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Coös County, New Hampshire

Coös County
Coös County Courthouse in Lancaster
Coös County Courthouse in Lancaster
Map of New Hampshire highlighting Coös County
Location within the U.S. state of New Hampshire
Map of the United States highlighting New Hampshire
New Hampshire's location within the U.S.
Coordinates: 44°36′50″N 71°20′24″W / 44.613773°N 71.339943°W / 44.613773; -71.339943
Country United States
State New Hampshire
Founded1803
Named forAlgonquian for “small pines”
SeatLancaster
Largest cityBerlin
Area
 • Total1,830.3 sq mi (4,740 km2)
 • Land1,794.6 sq mi (4,648 km2)
 • Water35.7 sq mi (92 km2)  1.95%
Population
 (2020)
 • Total31,268
 • Estimate 
(2022)
31,504 Increase
 • Density17.4/sq mi (6.7/km2)
Time zoneUTC−5 (Eastern)
 • Summer (DST)UTC−4 (EDT)
Congressional district2nd
Websitewww.cooscountynh.us

Coös County (/ˈk.ɒs/, with two syllables) or Coos County[1][2] is a county in the U.S. state of New Hampshire. As of the 2020 census, the population was 31,268,[3] making it the least-populated county in the state. The county seat is Lancaster.[4]

Coös County is part of the Berlin, NH–VT Micropolitan Statistical Area. It is the only New Hampshire county on the Canada–United States border, south of the province of Quebec, and thus is home to New Hampshire's only international port of entry, the Pittsburg–Chartierville Border Crossing. The only city in Coös County is Berlin, with the rest of the communities being towns, or unincorporated townships, gores and grants.

Coös County includes the northernmost part of the state. Major industries include forestry and tourism, with the once-dominant paper-making industry in sharp decline. The county straddles two of the state's tourism regions. The southernmost portion of the county is part of the White Mountains Region and is home to Mount Washington. The remainder of the county is known as the Great North Woods Region, or known locally as the North Country.

Toponymy

The name Coös derives from a Cowasuck word meaning "small pines".[5] It is one of two counties to feature a diacritic in its name, with the other being Doña Ana County in New Mexico.

The two-syllable pronunciation is sometimes indicated with a diaeresis, notably in the Lancaster-based weekly newspaper The Coös County Democrat and on some county-owned vehicles. The county government uses both spellings interchangeably.

History

Coös County was separated from the northern part of Grafton County, New Hampshire, and organized at Berlin[citation needed] December 24, 1803, although the county seat was later moved to Lancaster, with an additional shire town at Colebrook.

During the American Revolutionary War two units of troops of the Continental ArmyBedel's Regiment and Whitcomb's Rangers — were raised from the settlers of Coös. From the Treaty of Paris of 1783 until 1835, the boundaries in the northern tip of the county (and New Hampshire itself) were disputed with Lower Canada (which was soon to become part of the Province of Canada), and for some years residents of the area formed the independent Republic of Indian Stream.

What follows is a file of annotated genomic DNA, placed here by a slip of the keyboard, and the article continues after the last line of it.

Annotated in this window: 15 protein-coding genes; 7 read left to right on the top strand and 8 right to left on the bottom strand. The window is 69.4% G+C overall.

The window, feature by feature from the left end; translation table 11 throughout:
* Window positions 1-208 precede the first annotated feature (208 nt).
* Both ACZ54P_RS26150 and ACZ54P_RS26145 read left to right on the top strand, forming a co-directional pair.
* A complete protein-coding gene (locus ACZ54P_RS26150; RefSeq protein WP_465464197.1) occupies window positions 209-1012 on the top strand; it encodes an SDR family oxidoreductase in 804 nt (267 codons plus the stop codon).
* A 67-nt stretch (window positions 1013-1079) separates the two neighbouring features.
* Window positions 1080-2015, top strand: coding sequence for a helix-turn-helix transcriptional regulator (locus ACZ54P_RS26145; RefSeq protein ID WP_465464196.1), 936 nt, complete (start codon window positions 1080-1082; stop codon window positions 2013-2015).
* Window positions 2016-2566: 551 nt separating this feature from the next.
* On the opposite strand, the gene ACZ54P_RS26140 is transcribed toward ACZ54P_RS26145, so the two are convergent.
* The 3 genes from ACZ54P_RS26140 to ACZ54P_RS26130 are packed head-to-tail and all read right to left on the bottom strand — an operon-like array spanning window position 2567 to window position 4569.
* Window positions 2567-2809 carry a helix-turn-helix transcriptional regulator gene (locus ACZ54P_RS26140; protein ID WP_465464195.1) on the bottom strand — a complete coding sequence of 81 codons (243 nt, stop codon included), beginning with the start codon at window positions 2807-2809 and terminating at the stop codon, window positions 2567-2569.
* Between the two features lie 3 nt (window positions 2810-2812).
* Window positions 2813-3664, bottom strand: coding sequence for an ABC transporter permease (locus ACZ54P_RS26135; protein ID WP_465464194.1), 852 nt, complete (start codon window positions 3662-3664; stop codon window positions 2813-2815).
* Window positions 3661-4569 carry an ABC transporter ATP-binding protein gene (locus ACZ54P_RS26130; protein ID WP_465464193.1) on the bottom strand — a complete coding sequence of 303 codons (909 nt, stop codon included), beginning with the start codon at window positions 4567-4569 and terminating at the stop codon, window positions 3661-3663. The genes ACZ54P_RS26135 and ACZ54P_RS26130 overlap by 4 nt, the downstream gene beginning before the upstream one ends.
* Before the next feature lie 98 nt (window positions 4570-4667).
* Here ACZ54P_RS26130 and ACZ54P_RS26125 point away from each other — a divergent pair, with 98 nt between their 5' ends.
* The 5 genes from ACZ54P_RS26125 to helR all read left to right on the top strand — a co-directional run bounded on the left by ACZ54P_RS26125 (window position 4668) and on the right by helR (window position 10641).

In the 1810 census, there were 3,991 residents, and by 1870 there were nearly 15,000, at which point the entire county was valued at just under $5 million, with farm productivity per acre comparing favorably with that of contemporary Illinois. Other early industries included forestry and manufacturing, using 4,450 water horsepower in 1870.

Geography

According to the United States Census Bureau, the county has a total area of 1,830 square miles (4,700 km2), of which 1,795 square miles (4,650 km2) is land and 35 square miles (91 km2) (1.9%) is water.[6] It is the largest county in New Hampshire by area, and borders both Vermont and Maine, as well as Canada.

Much of its mountainous area is reserved as national forest, wilderness, state parks and other public areas; these encompass most of the northern portion of the White Mountains, including all the named summits of the Presidential Range (though one, Mt. Webster, lies about 200 feet (61 m) from the county line). Mt. Washington's peak is the highest in the Northeast. The 162-mile (261 km) Cohos Trail runs the length of the county.[7]

The principal state highways in Coös County are New Hampshire Route 16, which runs mostly parallel to the Maine state line and through the city of Berlin, and New Hampshire Route 26, which traverses the Great North Woods from Vermont Route 102 southeast to Maine Route 26 towards Portland. The two major U.S. Highways are U.S. Route 2, which roughly bisects the county from Lancaster to the Oxford County line, and U.S. Route 3, which runs from Carroll in the south to the Pittsburg–Chartierville Border Crossing, where it continues as Quebec Route 257.

Coös County is the least populated of all New Hampshire counties, and the only one with significant amounts of unincorporated land; over half of the municipal-like entities are unincorporated townships, gores, or grants, a rarity in New Hampshire, where nearly all of the land is incorporated as towns or cities. The population of these unincorporated territories is minuscule; collectively they account for less than 1% of the population of the county, with only three (Wentworth Location, Millsfield, and Cambridge) reporting populations in the double digits for recent censuses. Approximately 1/3 of the population lives in Berlin, the only city, most populous municipality, and economic hub. Lancaster serves as the county seat.